Spent Out Economy
Greenspan’s 50 basis point rate cut triggered an immense rally on Wall Street. The announcement took place just after noon, while fund managers and analysts were eating their customers’ lunches. Before the sun set on Wall Street investors were about $900 billion richer. On paper.
What more proof could we want that Alan Greenspan can work miracles…that he can create wealth out of thin air?
And yet, who knows, in a few more trading sessions that wealth may be wiped out…and more to boot.
The problem with humankind – to start this letter off with the proper profundity – is the same as the problem with the New Era itself. The New Era required a new, digital man to make it work – one who would respond rationally, logically, and unemotionally to whatever came his way. He would simply add things up – as a computer might…and come up with the right answer every time.
But we homo sapiens analogos don’t operate that way. Instead of ciphering the data, we try to make sense of things by comparing new information to other things we think we understand.
We don’t say, “the stack of wood was 2.235 meters high.” We say it is “as high as a pile of 15 tort lawyers…”
We don’t know precisely how thick each tort lawyer is…but it doesn’t matter. We only know things by analogy and metaphor…and can imagine how much nicer things would be if tort lawyers were stacked.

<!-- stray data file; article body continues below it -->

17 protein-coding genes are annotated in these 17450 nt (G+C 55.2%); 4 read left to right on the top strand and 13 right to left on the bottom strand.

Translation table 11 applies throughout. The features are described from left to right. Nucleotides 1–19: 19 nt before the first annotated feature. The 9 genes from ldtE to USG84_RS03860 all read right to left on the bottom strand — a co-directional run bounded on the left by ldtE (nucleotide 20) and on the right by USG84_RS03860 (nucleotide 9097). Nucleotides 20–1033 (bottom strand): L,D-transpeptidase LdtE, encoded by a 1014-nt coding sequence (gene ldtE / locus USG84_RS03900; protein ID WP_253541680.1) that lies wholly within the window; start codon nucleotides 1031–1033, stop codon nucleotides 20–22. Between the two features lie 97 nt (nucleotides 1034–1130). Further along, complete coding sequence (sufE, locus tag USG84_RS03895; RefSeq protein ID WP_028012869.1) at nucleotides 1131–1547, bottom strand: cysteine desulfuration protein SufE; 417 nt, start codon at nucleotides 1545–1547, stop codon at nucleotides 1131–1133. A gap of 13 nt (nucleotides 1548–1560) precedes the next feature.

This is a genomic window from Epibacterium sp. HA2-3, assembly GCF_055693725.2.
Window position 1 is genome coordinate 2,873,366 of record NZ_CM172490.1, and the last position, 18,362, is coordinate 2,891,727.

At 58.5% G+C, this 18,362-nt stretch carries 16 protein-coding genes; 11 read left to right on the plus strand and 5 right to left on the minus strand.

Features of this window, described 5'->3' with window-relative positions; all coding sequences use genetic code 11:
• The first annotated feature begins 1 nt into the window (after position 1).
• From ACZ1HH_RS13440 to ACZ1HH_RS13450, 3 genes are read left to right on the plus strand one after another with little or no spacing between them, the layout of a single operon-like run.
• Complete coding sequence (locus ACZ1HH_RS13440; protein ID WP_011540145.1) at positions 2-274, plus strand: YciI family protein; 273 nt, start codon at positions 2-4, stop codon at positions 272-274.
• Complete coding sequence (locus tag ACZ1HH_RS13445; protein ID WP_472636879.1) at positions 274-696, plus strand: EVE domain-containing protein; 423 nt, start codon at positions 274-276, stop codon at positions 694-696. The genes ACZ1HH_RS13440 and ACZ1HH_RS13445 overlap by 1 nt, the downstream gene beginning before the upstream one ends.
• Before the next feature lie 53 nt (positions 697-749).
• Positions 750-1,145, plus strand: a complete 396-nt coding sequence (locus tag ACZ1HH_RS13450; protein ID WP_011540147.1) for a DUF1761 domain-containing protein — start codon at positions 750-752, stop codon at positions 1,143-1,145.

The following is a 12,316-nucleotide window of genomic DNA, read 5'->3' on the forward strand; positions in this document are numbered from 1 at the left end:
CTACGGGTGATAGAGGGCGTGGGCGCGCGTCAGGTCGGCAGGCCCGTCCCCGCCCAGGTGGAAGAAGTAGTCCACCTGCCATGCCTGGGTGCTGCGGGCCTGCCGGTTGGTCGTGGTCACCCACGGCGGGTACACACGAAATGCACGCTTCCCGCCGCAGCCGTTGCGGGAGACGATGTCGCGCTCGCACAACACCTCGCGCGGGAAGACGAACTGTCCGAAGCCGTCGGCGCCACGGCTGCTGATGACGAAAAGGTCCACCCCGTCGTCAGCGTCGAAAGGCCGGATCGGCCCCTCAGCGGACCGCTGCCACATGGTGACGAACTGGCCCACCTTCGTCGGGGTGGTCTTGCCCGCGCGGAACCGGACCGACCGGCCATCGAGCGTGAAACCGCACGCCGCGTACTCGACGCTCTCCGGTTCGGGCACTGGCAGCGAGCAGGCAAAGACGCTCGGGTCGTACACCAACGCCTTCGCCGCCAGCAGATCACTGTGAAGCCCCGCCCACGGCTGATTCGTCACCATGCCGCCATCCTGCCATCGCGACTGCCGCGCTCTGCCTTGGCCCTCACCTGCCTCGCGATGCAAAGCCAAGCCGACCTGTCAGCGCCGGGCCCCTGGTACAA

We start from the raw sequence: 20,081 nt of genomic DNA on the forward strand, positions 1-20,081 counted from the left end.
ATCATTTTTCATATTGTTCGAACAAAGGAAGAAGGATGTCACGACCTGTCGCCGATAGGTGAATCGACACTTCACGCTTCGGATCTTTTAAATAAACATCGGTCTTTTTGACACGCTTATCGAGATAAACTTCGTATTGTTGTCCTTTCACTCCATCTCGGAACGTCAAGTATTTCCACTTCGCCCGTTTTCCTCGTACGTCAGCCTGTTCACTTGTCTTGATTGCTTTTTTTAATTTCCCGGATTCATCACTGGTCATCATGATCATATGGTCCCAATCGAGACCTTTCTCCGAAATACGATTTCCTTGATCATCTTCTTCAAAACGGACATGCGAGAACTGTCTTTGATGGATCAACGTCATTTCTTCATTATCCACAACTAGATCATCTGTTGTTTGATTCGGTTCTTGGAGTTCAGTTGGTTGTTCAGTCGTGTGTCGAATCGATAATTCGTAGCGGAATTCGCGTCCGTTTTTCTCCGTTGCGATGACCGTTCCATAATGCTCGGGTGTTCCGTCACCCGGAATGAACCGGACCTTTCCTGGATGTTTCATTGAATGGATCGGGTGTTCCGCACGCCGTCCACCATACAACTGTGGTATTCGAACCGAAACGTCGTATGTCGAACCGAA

Human minds, except for those of Wall Street analysts, are flexible enough to absorb almost any new set of facts into the nuance of known metaphors. But the trouble is that the metaphors are never perfect.
In the popular imagination, Alan Greenspan is seen as the pilot at the controls of a vast airplane. He can lower the flaps or raise them – according to his wont. If the plane flies too high, or too low, it will be because of ‘pilot error’ – because Greenspan reacted too much or too little.
But the U.S. economy is not an airplane. The metaphor is inadequate. The economy is far more complex…infinitely complex, in fact. And in one critical respect, it is unlike any machine ever made: it anticipates the pilot’s moves – and resists them.
“A common characteristic of financial crises,” wrote Henry Kaufman in his recent book of memoires, “is that most market participants fail to anticipate them. If they did, the crisis wouldn’t materialize, for the majority of market participants would take countervailing actions that, collectively, would mute the developing turmoil. Only a few see the storm approaching. The vast majority – after contributing to the making of the crisis in the first place – are caught off guard when the tempest hits, and suffer the consequences accordingly.”
Alan Greenspan is reacting to what may or may not turn out to be a crisis. No one doubted that Greenspan would cut rates. The only question was when and by how much. And since everybody knew what the Fed chief would do – months, and even years, before he actually did it, they already had priced the Greenspan Put into their investment decisions. Those who believed Greenspan would lower rates – and that lower rates would make stocks go up again – were already fully invested. The rate cut had been discounted by the market months in advance, in other words. And since it had already been discounted – it will change nothing.